Your Worst Customer Ever Is Now Your Roommate….Forever

by | Dec 6, 2017 | Blog, Dealingwithyourdiabetes, Ownership | 0 comments

How it feels to have a chronic disease

It’s the stuff of nightmares.  Picture in your mind one of the most difficult person you have ever had to deal with.  It could be a teacher, colleague, classmate, customer, or neighbor.  Just someone who rubbed you the wrong way, didn’t understand you and always left you feeling depleted after an encounter.   Got it???  Imagine you have to live with that person for the rest of your life 24/7/365.    That should be enough to send shivers up your spine and send your anxiety levels through the roof.   Not fun – huh??  Well, that is how it can feel to have a chronic disease.

I haven’t met anyone diagnosed with diabetes or any other chronic illness who hasn’t struggled with accepting their new situation.  It wasn’t anything they wished for nor deserved, but there it is.  This new guest is not going away and perpetually causes all sorts of changes, struggles, and new demands.    Most of us have tried the same tricks:  Ignore our new roommate and maybe they will go away.  Nope – not happening.  Scream, yell and rage at them (and anyone else in the nearby vicinity).  Nope – still there.  Cry, whine, and beg.  Not one change, roomie doesn’t care.  At some point, most of us have drifted into a sad resolve or depression.  It seems there is no way to avoid this unpleasantness.  Even though there is no way to evict this unwanted roommate, you can change the relationship.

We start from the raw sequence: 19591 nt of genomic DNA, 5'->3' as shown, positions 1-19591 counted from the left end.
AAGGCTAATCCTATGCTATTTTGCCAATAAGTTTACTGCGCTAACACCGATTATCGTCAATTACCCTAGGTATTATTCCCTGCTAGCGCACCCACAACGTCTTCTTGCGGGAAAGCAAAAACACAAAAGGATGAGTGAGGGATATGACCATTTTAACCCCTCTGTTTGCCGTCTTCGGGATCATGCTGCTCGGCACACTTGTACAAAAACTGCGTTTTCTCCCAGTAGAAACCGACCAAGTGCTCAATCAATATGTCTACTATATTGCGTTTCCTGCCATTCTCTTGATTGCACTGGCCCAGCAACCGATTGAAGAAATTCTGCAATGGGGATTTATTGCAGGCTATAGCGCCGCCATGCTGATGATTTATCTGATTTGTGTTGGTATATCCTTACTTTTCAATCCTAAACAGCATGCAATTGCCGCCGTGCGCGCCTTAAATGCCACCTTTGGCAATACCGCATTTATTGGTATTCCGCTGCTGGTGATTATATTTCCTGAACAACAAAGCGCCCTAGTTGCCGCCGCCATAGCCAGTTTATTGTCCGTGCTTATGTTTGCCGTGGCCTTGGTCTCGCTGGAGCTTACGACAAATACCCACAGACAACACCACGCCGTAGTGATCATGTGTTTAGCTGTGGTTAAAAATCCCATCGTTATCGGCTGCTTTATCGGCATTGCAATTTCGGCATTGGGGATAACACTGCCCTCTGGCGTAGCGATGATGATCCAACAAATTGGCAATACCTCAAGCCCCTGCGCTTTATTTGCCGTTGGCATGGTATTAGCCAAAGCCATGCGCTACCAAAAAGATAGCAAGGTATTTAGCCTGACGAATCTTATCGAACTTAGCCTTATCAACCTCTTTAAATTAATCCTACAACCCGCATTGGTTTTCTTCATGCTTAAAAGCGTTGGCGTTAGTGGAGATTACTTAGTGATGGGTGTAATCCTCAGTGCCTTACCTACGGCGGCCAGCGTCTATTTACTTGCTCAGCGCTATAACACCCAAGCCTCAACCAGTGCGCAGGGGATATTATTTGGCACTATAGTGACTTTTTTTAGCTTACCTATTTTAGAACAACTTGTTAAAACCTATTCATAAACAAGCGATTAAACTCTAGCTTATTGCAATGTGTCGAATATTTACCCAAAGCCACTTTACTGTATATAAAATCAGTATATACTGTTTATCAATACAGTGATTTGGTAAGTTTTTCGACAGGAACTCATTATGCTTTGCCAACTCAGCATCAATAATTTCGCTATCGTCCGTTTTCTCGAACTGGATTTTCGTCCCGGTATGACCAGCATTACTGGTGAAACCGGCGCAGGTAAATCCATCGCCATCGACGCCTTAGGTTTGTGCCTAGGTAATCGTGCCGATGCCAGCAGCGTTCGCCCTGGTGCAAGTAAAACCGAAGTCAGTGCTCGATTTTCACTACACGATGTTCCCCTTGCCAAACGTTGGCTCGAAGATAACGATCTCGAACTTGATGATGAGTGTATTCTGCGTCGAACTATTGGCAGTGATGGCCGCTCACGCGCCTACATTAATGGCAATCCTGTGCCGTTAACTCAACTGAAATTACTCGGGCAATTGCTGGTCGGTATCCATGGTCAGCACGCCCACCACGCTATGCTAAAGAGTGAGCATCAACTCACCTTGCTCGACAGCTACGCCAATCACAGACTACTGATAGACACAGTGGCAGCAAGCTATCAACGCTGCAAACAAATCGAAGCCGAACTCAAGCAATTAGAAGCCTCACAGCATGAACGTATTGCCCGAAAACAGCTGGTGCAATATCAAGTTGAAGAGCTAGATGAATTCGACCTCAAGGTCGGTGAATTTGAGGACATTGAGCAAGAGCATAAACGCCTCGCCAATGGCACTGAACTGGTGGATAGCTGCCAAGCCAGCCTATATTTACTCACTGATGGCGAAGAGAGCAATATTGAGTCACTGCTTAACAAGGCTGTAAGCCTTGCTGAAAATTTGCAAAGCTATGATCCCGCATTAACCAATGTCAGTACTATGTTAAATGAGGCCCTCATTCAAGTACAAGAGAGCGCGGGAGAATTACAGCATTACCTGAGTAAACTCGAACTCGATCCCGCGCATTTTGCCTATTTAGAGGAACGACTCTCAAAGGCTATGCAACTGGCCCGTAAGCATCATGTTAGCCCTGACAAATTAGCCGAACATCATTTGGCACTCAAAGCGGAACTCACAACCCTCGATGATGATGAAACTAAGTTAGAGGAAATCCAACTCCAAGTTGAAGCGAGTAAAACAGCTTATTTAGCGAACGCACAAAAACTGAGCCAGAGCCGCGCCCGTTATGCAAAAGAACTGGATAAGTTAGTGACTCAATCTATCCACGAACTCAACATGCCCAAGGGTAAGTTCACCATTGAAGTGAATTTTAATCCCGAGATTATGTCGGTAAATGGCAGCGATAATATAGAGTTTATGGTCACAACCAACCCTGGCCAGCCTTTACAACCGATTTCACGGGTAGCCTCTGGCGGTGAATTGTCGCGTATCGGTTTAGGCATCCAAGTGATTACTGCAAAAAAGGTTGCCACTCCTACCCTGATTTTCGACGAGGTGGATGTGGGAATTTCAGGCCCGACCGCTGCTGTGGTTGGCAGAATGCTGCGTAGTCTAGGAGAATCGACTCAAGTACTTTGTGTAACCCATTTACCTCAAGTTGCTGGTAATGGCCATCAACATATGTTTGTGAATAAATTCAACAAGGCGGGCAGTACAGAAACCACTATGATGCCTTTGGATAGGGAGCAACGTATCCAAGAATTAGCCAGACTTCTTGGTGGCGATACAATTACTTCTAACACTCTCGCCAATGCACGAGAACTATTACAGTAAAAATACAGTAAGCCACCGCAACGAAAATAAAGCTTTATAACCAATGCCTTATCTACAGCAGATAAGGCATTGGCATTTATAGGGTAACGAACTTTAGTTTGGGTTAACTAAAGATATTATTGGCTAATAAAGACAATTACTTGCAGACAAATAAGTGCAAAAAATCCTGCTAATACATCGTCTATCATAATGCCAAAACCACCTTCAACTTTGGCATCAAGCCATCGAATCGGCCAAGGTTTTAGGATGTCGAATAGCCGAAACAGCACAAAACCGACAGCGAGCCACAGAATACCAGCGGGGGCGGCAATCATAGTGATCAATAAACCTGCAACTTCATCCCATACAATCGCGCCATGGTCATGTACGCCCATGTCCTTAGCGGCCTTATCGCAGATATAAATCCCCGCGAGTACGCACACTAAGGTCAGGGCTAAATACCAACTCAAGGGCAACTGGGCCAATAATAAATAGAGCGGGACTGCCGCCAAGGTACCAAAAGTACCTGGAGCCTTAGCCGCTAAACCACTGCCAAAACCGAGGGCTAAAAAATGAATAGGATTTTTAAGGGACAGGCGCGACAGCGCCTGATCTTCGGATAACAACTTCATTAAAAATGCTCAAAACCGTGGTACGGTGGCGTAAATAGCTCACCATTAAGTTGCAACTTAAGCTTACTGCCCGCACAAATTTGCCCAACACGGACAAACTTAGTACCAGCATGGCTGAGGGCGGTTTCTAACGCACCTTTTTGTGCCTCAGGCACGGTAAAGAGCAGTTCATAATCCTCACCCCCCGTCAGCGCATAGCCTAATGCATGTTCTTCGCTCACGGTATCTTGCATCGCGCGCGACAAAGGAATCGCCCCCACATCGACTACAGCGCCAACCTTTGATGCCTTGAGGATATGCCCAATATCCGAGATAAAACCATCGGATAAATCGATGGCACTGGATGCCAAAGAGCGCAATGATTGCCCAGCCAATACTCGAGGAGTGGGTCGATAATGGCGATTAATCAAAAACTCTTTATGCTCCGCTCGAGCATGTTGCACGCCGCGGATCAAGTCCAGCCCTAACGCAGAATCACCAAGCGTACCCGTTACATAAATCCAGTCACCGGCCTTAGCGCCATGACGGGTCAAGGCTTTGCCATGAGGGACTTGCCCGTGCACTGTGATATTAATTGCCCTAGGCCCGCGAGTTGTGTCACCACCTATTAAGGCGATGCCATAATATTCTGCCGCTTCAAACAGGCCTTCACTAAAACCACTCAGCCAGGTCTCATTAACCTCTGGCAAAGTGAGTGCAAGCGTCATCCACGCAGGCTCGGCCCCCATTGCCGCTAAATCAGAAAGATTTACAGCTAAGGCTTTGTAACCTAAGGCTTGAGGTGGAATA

Since your new “friend” isn’t changing, the only way to have peace and joy back in your life is for you to change.  It is your choice and you have all the power.  If you choose to continue you on as you always did, you will likely always struggle.  But if you can manage the relationship on your terms, you gain all the control. It can be as simple as having a plan, so you are pro-active and prepared, not reactive and constantly off balance.  You can intentionally make choices to do things on your terms with a clear understanding of the impact of those decisions.  You want some ice cream?  Have it, just cover it with insulin or exchange it for another carb.  You get to decide.    It feels good to do things on your terms, especially when the result is your health is better and you feel better.  When you feel better, you are more likely to have the energy and desire to act on what you need to.   It starts with a shift in how you see yourself?  Are you a victim trapped by a crazy, hurtful roommate?  Or are you calling the shots?



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